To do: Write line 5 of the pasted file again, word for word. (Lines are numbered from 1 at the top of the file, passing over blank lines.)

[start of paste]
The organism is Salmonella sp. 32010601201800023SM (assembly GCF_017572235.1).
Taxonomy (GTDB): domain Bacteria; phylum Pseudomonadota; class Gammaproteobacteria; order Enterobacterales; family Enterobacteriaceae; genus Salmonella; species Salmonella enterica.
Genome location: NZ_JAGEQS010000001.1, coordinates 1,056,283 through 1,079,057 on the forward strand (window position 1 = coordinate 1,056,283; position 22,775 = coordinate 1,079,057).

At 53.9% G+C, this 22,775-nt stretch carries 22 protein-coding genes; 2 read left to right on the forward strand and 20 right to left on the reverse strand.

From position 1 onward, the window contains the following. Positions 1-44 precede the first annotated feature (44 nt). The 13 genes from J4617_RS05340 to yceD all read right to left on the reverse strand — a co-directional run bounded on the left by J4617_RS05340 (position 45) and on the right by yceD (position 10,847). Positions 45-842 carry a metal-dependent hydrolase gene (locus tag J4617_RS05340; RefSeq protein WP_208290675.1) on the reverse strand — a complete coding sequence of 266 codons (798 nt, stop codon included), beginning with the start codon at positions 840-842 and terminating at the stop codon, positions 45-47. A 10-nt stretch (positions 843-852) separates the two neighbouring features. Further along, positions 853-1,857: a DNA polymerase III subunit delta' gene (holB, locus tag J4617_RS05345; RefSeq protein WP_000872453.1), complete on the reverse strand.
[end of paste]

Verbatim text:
From position 1 onward, the window contains the following. Positions 1-44 precede the first annotated feature (44 nt). The 13 genes from J4617_RS05340 to yceD all read right to left on the reverse strand — a co-directional run bounded on the left by J4617_RS05340 (position 45) and on the right by yceD (position 10,847). Positions 45-842 carry a metal-dependent hydrolase gene (locus tag J4617_RS05340; RefSeq protein WP_208290675.1) on the reverse strand — a complete coding sequence of 266 codons (798 nt, stop codon included), beginning with the start codon at positions 840-842 and terminating at the stop codon, positions 45-47. A 10-nt stretch (positions 843-852) separates the two neighbouring features. Further along, positions 853-1,857: a DNA polymerase III subunit delta' gene (holB, locus tag J4617_RS05345; RefSeq protein WP_000872453.1), complete on the reverse strand.